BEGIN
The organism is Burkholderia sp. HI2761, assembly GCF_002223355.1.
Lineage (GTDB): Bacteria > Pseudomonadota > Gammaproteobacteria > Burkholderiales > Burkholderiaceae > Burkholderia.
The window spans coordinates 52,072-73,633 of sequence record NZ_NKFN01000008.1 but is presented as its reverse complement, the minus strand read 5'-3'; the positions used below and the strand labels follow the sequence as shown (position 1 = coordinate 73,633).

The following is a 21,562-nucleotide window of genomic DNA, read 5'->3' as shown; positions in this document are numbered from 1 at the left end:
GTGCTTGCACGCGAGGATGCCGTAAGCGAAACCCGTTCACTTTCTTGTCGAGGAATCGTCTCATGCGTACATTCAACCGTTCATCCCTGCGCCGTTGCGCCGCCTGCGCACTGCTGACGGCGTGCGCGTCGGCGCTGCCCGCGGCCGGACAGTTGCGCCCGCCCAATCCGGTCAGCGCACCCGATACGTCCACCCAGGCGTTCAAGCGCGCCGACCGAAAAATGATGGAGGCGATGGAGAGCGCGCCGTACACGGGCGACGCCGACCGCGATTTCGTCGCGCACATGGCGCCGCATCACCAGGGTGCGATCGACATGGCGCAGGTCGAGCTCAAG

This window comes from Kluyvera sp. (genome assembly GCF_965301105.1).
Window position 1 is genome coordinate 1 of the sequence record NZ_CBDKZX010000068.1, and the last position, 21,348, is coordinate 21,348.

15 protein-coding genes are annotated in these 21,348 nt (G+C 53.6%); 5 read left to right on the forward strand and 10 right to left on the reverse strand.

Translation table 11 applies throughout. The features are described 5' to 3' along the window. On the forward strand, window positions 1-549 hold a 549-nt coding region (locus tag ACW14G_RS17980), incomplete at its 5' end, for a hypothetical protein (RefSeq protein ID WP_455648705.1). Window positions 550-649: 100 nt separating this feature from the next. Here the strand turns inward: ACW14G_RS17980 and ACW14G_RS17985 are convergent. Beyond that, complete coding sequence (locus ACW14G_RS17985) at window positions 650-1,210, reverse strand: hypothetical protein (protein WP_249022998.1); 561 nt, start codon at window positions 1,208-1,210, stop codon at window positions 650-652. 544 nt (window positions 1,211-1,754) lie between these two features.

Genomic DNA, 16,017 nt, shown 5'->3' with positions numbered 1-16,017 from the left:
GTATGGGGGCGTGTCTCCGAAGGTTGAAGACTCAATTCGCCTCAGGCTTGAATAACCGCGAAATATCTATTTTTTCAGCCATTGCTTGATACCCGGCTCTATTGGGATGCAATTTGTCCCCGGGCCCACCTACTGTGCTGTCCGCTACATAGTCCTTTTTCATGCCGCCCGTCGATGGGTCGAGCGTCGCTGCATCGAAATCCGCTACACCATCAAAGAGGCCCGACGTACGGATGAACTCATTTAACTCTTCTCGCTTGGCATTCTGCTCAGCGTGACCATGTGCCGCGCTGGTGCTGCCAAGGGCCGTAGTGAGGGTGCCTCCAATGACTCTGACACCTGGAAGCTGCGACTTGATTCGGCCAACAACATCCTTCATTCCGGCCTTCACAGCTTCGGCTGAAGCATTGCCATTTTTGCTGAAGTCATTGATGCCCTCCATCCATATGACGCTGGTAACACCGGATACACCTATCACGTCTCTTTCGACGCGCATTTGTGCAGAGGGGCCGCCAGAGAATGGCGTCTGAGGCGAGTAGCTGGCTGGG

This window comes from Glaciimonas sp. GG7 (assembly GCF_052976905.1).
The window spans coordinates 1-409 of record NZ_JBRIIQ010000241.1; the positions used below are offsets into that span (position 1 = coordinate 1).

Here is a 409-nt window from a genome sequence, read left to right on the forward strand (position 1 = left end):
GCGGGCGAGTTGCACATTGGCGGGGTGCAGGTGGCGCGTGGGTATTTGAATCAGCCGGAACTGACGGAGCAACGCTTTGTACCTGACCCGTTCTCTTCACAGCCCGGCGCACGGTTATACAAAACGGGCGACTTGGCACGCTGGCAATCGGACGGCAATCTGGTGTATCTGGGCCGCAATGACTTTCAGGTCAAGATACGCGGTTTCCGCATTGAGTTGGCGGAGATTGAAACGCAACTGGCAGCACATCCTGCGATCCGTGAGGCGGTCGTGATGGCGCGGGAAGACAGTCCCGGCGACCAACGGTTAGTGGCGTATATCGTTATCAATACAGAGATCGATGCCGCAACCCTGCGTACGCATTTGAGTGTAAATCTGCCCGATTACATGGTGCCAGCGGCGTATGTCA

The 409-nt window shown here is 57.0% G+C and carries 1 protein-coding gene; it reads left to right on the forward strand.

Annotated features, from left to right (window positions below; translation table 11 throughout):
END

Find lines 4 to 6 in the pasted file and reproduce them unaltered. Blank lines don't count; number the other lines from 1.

The following is a 21,562-nucleotide window of genomic DNA, read 5'->3' as shown; positions in this document are numbered from 1 at the left end:
GTGCTTGCACGCGAGGATGCCGTAAGCGAAACCCGTTCACTTTCTTGTCGAGGAATCGTCTCATGCGTACATTCAACCGTTCATCCCTGCGCCGTTGCGCCGCCTGCGCACTGCTGACGGCGTGCGCGTCGGCGCTGCCCGCGGCCGGACAGTTGCGCCCGCCCAATCCGGTCAGCGCACCCGATACGTCCACCCAGGCGTTCAAGCGCGCCGACCGAAAAATGATGGAGGCGATGGAGAGCGCGCCGTACACGGGCGACGCCGACCGCGATTTCGTCGCGCACATGGCGCCGCATCACCAGGGTGCGATCGACATGGCGCAGGTCGAGCTCAAG

This window comes from Kluyvera sp. (genome assembly GCF_965301105.1).